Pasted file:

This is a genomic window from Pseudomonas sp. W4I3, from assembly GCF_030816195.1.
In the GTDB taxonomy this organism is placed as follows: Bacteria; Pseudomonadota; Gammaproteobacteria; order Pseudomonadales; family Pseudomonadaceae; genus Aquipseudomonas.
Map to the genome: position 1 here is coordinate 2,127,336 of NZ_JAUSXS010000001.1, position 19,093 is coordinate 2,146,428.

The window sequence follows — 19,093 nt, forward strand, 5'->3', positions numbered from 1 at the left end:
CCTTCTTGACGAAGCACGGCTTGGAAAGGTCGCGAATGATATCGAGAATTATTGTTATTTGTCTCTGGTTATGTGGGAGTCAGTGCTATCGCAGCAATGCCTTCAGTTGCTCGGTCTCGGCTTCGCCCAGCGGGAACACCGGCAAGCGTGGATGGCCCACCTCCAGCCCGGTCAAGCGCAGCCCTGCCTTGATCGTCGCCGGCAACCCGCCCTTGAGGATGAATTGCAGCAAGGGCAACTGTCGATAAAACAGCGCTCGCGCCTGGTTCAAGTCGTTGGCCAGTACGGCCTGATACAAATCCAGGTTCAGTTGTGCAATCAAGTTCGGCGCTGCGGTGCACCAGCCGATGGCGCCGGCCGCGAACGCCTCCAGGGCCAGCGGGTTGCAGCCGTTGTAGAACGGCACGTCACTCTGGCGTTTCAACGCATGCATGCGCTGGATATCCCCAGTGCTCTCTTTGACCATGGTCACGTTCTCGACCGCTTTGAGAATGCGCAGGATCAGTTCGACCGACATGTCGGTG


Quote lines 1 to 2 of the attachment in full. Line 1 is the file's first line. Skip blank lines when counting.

This is a genomic window from Pseudomonas sp. W4I3, from assembly GCF_030816195.1.
In the GTDB taxonomy this organism is placed as follows: Bacteria; Pseudomonadota; Gammaproteobacteria; order Pseudomonadales; family Pseudomonadaceae; genus Aquipseudomonas.